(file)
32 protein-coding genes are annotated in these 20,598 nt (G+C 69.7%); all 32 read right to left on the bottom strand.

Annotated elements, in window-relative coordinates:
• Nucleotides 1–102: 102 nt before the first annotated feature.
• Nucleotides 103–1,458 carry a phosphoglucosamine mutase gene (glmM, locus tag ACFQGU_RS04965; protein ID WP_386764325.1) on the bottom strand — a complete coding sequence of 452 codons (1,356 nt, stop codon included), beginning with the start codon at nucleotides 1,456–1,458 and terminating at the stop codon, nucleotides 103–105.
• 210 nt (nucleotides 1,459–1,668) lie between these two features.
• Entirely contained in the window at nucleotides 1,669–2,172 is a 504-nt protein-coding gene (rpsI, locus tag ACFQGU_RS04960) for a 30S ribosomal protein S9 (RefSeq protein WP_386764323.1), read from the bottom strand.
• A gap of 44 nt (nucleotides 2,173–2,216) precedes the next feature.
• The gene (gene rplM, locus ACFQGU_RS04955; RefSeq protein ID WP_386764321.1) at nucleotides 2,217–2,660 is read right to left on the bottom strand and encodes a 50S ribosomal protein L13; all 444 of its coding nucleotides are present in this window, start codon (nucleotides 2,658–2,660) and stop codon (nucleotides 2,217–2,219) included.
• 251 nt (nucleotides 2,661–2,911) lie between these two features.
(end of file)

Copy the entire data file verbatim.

32 protein-coding genes are annotated in these 20,598 nt (G+C 69.7%); all 32 read right to left on the bottom strand.

Annotated elements, in window-relative coordinates:
• Nucleotides 1–102: 102 nt before the first annotated feature.
• Nucleotides 103–1,458 carry a phosphoglucosamine mutase gene (glmM, locus tag ACFQGU_RS04965; protein ID WP_386764325.1) on the bottom strand — a complete coding sequence of 452 codons (1,356 nt, stop codon included), beginning with the start codon at nucleotides 1,456–1,458 and terminating at the stop codon, nucleotides 103–105.
• 210 nt (nucleotides 1,459–1,668) lie between these two features.
• Entirely contained in the window at nucleotides 1,669–2,172 is a 504-nt protein-coding gene (rpsI, locus tag ACFQGU_RS04960) for a 30S ribosomal protein S9 (RefSeq protein WP_386764323.1), read from the bottom strand.
• A gap of 44 nt (nucleotides 2,173–2,216) precedes the next feature.
• The gene (gene rplM, locus ACFQGU_RS04955; RefSeq protein ID WP_386764321.1) at nucleotides 2,217–2,660 is read right to left on the bottom strand and encodes a 50S ribosomal protein L13; all 444 of its coding nucleotides are present in this window, start codon (nucleotides 2,658–2,660) and stop codon (nucleotides 2,217–2,219) included.
• 251 nt (nucleotides 2,661–2,911) lie between these two features.